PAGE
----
Professor Anne Osbourn has been awarded the 2023 Novozymes Prize for her pioneering work in helping to produce important drugs in greater volumes and improving the natural defence systems of plants to benefit both people’s health and the sustainability of the planet.
Plants produce a wealth of useful natural products. These are often structurally complex, limited by difficulties in accessing source species and beyond the reach of chemical synthesis. The discovery - by Professor Anne Osbourn - that plant genes for specialised pathways are organised like beads on a string has fuelled the finding of novel plant compounds and pathways.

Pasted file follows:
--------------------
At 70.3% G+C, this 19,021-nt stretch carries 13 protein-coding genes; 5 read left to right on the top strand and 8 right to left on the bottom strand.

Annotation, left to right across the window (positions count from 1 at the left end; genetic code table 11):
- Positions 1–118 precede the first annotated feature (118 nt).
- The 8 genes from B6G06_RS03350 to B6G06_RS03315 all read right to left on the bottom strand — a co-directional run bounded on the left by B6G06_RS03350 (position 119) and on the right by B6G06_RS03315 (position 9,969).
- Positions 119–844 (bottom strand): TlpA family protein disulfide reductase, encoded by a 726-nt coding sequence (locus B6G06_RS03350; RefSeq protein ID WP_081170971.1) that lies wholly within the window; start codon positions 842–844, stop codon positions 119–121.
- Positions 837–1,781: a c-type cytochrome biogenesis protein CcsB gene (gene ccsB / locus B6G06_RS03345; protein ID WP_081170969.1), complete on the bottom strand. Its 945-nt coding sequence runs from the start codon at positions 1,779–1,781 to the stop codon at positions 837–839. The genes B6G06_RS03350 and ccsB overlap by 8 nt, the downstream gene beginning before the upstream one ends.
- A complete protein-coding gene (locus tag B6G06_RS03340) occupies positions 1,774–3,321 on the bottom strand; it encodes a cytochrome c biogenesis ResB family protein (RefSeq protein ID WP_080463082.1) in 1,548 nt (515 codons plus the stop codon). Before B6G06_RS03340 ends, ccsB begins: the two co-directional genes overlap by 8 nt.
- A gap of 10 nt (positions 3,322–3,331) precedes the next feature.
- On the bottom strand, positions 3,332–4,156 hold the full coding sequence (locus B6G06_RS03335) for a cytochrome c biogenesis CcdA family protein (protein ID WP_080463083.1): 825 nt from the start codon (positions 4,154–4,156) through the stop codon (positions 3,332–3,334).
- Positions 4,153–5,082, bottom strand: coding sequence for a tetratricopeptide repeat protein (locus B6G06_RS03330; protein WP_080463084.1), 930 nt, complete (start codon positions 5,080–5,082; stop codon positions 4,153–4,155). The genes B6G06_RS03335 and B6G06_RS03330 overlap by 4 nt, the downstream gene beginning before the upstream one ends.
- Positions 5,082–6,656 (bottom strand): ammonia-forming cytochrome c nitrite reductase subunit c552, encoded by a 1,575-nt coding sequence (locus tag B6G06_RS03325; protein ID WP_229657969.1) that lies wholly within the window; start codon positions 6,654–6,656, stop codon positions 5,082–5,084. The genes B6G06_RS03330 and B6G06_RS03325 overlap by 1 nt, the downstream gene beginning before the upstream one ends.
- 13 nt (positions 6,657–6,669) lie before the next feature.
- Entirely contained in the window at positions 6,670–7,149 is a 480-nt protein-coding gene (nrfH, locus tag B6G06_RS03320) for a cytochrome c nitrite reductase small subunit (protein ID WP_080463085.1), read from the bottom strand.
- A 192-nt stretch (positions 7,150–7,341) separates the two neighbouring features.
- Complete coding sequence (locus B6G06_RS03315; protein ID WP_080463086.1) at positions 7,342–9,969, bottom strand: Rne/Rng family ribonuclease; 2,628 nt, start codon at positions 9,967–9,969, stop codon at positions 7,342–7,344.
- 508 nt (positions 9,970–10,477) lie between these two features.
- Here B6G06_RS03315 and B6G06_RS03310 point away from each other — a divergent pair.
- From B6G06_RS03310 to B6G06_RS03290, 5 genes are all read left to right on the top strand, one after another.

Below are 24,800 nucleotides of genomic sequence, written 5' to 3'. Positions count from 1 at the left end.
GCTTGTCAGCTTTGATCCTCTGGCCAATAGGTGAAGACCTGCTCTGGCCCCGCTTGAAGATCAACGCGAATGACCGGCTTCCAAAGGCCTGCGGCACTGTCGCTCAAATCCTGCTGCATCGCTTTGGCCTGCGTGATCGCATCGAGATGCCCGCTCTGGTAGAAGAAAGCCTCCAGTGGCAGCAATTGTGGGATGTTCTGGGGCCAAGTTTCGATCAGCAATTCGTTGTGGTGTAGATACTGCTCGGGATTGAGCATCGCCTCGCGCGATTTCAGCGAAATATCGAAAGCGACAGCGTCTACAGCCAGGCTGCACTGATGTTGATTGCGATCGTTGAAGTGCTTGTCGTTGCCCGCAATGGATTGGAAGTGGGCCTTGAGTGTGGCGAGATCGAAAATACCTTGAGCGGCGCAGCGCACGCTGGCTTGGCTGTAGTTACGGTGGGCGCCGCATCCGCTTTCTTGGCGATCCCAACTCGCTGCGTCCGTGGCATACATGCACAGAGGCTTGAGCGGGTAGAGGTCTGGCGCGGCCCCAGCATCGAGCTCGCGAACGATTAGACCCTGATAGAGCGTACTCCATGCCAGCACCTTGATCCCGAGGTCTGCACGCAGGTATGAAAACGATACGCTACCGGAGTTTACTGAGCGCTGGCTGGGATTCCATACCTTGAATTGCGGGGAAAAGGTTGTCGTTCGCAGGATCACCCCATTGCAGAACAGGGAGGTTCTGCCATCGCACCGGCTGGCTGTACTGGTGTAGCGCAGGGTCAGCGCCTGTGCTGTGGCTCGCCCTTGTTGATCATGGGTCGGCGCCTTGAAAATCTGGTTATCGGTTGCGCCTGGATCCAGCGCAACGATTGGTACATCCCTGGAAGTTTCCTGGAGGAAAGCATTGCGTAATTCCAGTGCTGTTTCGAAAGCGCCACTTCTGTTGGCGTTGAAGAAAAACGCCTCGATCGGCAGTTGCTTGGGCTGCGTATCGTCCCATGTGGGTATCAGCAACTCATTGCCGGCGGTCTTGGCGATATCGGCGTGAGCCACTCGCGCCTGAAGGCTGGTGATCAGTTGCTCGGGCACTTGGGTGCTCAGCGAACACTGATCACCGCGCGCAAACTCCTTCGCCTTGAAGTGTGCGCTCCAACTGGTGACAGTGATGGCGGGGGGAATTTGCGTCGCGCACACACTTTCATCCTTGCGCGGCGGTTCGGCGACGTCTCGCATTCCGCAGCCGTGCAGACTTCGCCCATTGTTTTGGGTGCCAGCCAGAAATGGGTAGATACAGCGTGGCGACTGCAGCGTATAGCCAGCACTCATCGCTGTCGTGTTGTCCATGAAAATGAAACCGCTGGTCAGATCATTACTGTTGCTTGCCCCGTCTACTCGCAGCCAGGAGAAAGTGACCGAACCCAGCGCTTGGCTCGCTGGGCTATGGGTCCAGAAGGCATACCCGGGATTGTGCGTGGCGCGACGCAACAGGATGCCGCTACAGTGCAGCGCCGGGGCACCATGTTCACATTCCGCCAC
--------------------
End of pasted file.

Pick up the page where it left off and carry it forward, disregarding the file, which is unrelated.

The Osbourn group has characterised an extensive set of genes and enzymes for biosynthesis of triterpenes. One pathway on which they are working is for an immunostimulant, QS-21, which is a key component of vaccines for shingles, malaria and COVID-19. It is also used in vaccines being developed for ovarian cancer, Alzheimer’s disease, tuberculosis, and HIV. QS-21 is currently extracted from the bark of a tree that grows in Chile (the soapbark tree).
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